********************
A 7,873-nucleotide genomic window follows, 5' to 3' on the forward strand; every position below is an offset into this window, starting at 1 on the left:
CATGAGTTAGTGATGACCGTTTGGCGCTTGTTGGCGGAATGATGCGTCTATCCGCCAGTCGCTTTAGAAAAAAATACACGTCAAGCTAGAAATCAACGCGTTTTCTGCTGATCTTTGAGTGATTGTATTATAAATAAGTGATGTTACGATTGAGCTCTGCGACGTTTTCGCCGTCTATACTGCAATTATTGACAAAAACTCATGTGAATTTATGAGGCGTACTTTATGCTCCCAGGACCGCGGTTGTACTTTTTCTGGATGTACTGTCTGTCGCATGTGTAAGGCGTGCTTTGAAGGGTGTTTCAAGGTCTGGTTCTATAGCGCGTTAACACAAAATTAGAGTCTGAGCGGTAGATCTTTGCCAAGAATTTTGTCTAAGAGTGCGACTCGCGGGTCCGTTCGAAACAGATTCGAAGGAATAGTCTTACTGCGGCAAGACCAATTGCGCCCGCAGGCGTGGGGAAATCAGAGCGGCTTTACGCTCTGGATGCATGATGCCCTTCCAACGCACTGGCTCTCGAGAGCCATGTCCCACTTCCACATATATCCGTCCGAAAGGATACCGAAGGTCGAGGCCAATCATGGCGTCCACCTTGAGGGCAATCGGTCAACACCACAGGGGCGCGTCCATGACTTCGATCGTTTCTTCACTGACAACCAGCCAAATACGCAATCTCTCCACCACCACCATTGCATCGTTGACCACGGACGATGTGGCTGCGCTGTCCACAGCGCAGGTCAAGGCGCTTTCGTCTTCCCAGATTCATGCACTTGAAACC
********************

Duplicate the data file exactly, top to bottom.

A 7,873-nucleotide genomic window follows, 5' to 3' on the forward strand; every position below is an offset into this window, starting at 1 on the left:
CATGAGTTAGTGATGACCGTTTGGCGCTTGTTGGCGGAATGATGCGTCTATCCGCCAGTCGCTTTAGAAAAAAATACACGTCAAGCTAGAAATCAACGCGTTTTCTGCTGATCTTTGAGTGATTGTATTATAAATAAGTGATGTTACGATTGAGCTCTGCGACGTTTTCGCCGTCTATACTGCAATTATTGACAAAAACTCATGTGAATTTATGAGGCGTACTTTATGCTCCCAGGACCGCGGTTGTACTTTTTCTGGATGTACTGTCTGTCGCATGTGTAAGGCGTGCTTTGAAGGGTGTTTCAAGGTCTGGTTCTATAGCGCGTTAACACAAAATTAGAGTCTGAGCGGTAGATCTTTGCCAAGAATTTTGTCTAAGAGTGCGACTCGCGGGTCCGTTCGAAACAGATTCGAAGGAATAGTCTTACTGCGGCAAGACCAATTGCGCCCGCAGGCGTGGGGAAATCAGAGCGGCTTTACGCTCTGGATGCATGATGCCCTTCCAACGCACTGGCTCTCGAGAGCCATGTCCCACTTCCACATATATCCGTCCGAAAGGATACCGAAGGTCGAGGCCAATCATGGCGTCCACCTTGAGGGCAATCGGTCAACACCACAGGGGCGCGTCCATGACTTCGATCGTTTCTTCACTGACAACCAGCCAAATACGCAATCTCTCCACCACCACCATTGCATCGTTGACCACGGACGATGTGGCTGCGCTGTCCACAGCGCAGGTCAAGGCGCTTTCGTCTTCCCAGATTCATGCACTTGAAACC